Conclusion

Chronic angina pectoris remains a widespread health problem despite multiple, evolving medical therapies. The side effects of traditional antianginal drugs can cause morbidity and contribute to noncompliance with therapeutic regimens. Ranolazine seems not to cause many of these side effects. It is a potential supplement and alternative to conventional medications. The clinical efficacy, safety, and tolerability of the drug have been established in large clinical trials. Subgroup analyses have shown that patients with chronic angina appear to derive significant clinical and symptomatic benefit from ranolazine, and possibly reductions in ischemia.

Ranolazine appears to have other promising nonanginal effects, including glycemic control, improvements in endothelial function, and decreases in the incidence of atrial fibrillation and other arrhythmias. These initial findings warrant further investigation as independent outcomes. Finally, further clinical studies are needed to analyze the role of ranolazine therapy in patients with systolic heart failure and in those who are dependent on dialysis—cohorts of patients who have, up to this point, been excluded from efficacy and safety trials of the drug. Nonetheless, ranolazine may be an effective antianginal treatment for millions of individuals who have chronic angina.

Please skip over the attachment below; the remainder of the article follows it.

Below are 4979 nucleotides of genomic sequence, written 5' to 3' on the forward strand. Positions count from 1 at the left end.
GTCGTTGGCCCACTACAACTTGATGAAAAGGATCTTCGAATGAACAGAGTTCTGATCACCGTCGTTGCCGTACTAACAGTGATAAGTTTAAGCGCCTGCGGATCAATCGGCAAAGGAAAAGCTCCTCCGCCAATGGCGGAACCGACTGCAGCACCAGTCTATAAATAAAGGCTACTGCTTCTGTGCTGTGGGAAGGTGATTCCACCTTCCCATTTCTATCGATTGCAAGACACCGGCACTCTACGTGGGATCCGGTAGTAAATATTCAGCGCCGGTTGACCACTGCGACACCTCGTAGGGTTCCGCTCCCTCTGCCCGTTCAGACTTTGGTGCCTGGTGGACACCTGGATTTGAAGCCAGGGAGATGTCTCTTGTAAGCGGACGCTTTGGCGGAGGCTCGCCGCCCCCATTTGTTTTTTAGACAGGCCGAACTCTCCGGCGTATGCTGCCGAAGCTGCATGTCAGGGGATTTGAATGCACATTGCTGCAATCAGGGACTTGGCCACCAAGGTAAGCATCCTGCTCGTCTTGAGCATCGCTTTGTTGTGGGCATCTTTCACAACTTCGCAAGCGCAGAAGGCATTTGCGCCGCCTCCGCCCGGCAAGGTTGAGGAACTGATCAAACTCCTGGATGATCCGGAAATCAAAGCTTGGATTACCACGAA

Footnotes

Address for reprints: Bharath M. Reddy, MD, Fellow, Cardiovascular Disease, Leon H. Charney Division of Cardiology, New York University School of Medicine, 550 First Ave., NBV 17-S-5, New York, NY 10016

E-mail: gro.cmuyn@yddeR.htarahB